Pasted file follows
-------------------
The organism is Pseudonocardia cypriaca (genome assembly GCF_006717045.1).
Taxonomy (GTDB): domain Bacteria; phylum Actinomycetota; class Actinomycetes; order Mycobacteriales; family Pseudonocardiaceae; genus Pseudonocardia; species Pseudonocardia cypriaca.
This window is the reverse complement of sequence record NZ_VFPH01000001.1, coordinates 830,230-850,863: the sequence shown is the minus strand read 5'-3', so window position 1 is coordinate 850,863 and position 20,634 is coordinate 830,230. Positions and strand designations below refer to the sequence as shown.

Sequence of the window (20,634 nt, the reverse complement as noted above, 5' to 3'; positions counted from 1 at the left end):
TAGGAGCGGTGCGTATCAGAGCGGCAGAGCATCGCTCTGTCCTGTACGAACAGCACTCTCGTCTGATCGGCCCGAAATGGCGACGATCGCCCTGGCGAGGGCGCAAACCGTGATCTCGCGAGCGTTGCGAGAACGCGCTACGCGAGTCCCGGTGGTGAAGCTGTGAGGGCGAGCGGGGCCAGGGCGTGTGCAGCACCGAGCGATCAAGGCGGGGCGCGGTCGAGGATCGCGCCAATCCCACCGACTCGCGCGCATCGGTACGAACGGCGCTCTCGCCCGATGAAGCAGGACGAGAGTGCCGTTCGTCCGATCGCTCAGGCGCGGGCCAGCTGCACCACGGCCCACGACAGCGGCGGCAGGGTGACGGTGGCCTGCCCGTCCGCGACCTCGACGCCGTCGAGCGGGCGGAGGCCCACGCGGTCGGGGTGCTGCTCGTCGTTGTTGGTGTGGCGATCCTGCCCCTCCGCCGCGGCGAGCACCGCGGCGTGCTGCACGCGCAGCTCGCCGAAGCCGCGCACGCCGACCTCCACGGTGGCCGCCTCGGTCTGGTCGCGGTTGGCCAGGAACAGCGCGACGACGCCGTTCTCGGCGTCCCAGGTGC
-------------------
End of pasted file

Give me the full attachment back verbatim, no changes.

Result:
The organism is Pseudonocardia cypriaca (genome assembly GCF_006717045.1).
Taxonomy (GTDB): domain Bacteria; phylum Actinomycetota; class Actinomycetes; order Mycobacteriales; family Pseudonocardiaceae; genus Pseudonocardia; species Pseudonocardia cypriaca.
This window is the reverse complement of sequence record NZ_VFPH01000001.1, coordinates 830,230-850,863: the sequence shown is the minus strand read 5'-3', so window position 1 is coordinate 850,863 and position 20,634 is coordinate 830,230. Positions and strand designations below refer to the sequence as shown.

Sequence of the window (20,634 nt, the reverse complement as noted above, 5' to 3'; positions counted from 1 at the left end):
TAGGAGCGGTGCGTATCAGAGCGGCAGAGCATCGCTCTGTCCTGTACGAACAGCACTCTCGTCTGATCGGCCCGAAATGGCGACGATCGCCCTGGCGAGGGCGCAAACCGTGATCTCGCGAGCGTTGCGAGAACGCGCTACGCGAGTCCCGGTGGTGAAGCTGTGAGGGCGAGCGGGGCCAGGGCGTGTGCAGCACCGAGCGATCAAGGCGGGGCGCGGTCGAGGATCGCGCCAATCCCACCGACTCGCGCGCATCGGTACGAACGGCGCTCTCGCCCGATGAAGCAGGACGAGAGTGCCGTTCGTCCGATCGCTCAGGCGCGGGCCAGCTGCACCACGGCCCACGACAGCGGCGGCAGGGTGACGGTGGCCTGCCCGTCCGCGACCTCGACGCCGTCGAGCGGGCGGAGGCCCACGCGGTCGGGGTGCTGCTCGTCGTTGTTGGTGTGGCGATCCTGCCCCTCCGCCGCGGCGAGCACCGCGGCGTGCTGCACGCGCAGCTCGCCGAAGCCGCGCACGCCGACCTCCACGGTGGCCGCCTCGGTCTGGTCGCGGTTGGCCAGGAACAGCGCGACGACGCCGTTCTCGGCGTCCCAGGTGC